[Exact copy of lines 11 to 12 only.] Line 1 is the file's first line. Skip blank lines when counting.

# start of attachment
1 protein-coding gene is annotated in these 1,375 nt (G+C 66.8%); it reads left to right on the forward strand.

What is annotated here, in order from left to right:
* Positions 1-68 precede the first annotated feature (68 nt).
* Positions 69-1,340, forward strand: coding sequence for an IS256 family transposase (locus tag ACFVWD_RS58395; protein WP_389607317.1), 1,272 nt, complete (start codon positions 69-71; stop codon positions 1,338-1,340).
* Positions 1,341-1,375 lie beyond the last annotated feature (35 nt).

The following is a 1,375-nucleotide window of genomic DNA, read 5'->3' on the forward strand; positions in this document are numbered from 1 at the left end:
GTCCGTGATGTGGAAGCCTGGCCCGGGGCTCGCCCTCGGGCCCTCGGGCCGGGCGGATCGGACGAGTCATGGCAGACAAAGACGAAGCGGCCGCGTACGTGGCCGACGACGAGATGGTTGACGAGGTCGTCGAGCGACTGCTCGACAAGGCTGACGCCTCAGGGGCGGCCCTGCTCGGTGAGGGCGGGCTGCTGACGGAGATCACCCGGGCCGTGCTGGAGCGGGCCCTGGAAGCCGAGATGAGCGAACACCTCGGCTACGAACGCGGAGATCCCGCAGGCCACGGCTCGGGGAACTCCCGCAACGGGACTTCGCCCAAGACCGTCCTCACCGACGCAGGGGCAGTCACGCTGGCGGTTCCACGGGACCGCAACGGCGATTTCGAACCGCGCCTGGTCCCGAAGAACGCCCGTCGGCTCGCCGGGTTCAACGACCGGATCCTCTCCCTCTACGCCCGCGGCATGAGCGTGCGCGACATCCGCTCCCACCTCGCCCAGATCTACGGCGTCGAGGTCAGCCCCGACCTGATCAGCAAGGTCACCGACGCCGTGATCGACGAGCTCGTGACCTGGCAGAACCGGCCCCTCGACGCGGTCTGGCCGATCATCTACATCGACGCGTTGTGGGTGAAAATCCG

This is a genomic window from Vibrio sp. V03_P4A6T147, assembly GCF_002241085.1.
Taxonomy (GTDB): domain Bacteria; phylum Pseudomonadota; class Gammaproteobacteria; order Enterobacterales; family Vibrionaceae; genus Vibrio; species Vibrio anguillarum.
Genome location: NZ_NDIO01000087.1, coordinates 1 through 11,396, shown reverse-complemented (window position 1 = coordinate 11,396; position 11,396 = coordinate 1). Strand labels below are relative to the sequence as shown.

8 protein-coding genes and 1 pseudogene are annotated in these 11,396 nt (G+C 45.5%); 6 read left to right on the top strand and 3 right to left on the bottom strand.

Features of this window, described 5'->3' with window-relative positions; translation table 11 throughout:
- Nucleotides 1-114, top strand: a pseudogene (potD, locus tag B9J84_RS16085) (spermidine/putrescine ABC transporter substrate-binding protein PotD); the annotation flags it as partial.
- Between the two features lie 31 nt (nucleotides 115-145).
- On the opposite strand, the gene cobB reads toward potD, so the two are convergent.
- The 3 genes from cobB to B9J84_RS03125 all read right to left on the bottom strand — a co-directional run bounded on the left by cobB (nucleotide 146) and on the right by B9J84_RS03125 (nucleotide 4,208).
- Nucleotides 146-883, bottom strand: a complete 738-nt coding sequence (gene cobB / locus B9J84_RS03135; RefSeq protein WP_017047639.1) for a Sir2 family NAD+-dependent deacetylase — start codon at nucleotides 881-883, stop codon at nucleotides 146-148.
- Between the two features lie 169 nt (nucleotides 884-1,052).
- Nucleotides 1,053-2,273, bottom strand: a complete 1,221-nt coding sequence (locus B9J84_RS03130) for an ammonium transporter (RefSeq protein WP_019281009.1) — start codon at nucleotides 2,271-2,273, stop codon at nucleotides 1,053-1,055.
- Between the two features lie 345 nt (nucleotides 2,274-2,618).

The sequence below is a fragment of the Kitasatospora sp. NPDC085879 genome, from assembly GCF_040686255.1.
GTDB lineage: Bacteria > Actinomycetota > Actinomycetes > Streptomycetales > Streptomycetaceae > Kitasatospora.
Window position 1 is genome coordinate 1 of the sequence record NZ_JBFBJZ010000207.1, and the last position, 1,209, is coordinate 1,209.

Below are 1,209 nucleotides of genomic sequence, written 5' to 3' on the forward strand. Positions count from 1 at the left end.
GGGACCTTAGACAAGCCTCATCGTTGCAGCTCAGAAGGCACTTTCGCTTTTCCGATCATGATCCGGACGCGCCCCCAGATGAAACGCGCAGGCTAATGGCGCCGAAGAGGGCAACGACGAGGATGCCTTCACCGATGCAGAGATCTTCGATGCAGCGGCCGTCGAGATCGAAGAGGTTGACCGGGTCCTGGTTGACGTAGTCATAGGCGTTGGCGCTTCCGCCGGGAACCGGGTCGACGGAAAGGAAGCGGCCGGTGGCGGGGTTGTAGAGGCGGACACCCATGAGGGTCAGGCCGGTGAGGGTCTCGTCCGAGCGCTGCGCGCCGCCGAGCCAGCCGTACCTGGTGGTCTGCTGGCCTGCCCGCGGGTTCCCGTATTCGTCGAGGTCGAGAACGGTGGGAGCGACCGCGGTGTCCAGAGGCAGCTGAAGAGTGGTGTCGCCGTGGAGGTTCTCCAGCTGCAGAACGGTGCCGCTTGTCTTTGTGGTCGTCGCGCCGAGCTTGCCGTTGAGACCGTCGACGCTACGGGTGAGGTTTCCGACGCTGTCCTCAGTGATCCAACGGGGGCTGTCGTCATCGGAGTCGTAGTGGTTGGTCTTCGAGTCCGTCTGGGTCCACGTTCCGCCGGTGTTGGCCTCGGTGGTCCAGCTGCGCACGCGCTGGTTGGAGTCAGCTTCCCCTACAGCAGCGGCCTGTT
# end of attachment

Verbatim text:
8 protein-coding genes and 1 pseudogene are annotated in these 11,396 nt (G+C 45.5%); 6 read left to right on the top strand and 3 right to left on the bottom strand.

Features of this window, described 5'->3' with window-relative positions; translation table 11 throughout: